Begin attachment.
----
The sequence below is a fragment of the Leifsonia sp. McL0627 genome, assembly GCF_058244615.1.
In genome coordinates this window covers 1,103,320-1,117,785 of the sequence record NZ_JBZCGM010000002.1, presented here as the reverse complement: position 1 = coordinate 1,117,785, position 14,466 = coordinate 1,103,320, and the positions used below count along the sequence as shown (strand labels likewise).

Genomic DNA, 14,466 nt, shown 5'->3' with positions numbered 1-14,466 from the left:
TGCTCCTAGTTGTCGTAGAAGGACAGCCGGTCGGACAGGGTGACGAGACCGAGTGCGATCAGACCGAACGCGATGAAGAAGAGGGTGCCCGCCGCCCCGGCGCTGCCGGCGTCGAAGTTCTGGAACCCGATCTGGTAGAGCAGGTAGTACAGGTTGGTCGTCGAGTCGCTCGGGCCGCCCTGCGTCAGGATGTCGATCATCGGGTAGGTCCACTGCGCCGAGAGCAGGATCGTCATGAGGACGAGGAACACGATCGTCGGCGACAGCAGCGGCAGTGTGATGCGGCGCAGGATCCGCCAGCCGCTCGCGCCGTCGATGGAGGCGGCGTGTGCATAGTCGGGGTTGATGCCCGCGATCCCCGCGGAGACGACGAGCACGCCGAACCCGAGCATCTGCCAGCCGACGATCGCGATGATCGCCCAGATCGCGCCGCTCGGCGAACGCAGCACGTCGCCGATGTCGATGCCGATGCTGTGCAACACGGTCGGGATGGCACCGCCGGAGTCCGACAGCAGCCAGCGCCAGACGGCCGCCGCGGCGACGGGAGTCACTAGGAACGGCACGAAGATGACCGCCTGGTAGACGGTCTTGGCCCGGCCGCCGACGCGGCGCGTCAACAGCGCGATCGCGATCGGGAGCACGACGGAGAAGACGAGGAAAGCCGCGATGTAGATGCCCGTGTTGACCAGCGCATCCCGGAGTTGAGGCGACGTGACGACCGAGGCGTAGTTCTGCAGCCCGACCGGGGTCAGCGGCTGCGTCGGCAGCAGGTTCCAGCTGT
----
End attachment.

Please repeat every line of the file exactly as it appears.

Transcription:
The sequence below is a fragment of the Leifsonia sp. McL0627 genome, assembly GCF_058244615.1.
In genome coordinates this window covers 1,103,320-1,117,785 of the sequence record NZ_JBZCGM010000002.1, presented here as the reverse complement: position 1 = coordinate 1,117,785, position 14,466 = coordinate 1,103,320, and the positions used below count along the sequence as shown (strand labels likewise).

Genomic DNA, 14,466 nt, shown 5'->3' with positions numbered 1-14,466 from the left:
TGCTCCTAGTTGTCGTAGAAGGACAGCCGGTCGGACAGGGTGACGAGACCGAGTGCGATCAGACCGAACGCGATGAAGAAGAGGGTGCCCGCCGCCCCGGCGCTGCCGGCGTCGAAGTTCTGGAACCCGATCTGGTAGAGCAGGTAGTACAGGTTGGTCGTCGAGTCGCTCGGGCCGCCCTGCGTCAGGATGTCGATCATCGGGTAGGTCCACTGCGCCGAGAGCAGGATCGTCATGAGGACGAGGAACACGATCGTCGGCGACAGCAGCGGCAGTGTGATGCGGCGCAGGATCCGCCAGCCGCTCGCGCCGTCGATGGAGGCGGCGTGTGCATAGTCGGGGTTGATGCCCGCGATCCCCGCGGAGACGACGAGCACGCCGAACCCGAGCATCTGCCAGCCGACGATCGCGATGATCGCCCAGATCGCGCCGCTCGGCGAACGCAGCACGTCGCCGATGTCGATGCCGATGCTGTGCAACACGGTCGGGATGGCACCGCCGGAGTCCGACAGCAGCCAGCGCCAGACGGCCGCCGCGGCGACGGGAGTCACTAGGAACGGCACGAAGATGACCGCCTGGTAGACGGTCTTGGCCCGGCCGCCGACGCGGCGCGTCAACAGCGCGATCGCGATCGGGAGCACGACGGAGAAGACGAGGAAAGCCGCGATGTAGATGCCCGTGTTGACCAGCGCATCCCGGAGTTGAGGCGACGTGACGACCGAGGCGTAGTTCTGCAGCCCGACCGGGGTCAGCGGCTGCGTCGGCAGCAGGTTCCAGCTGT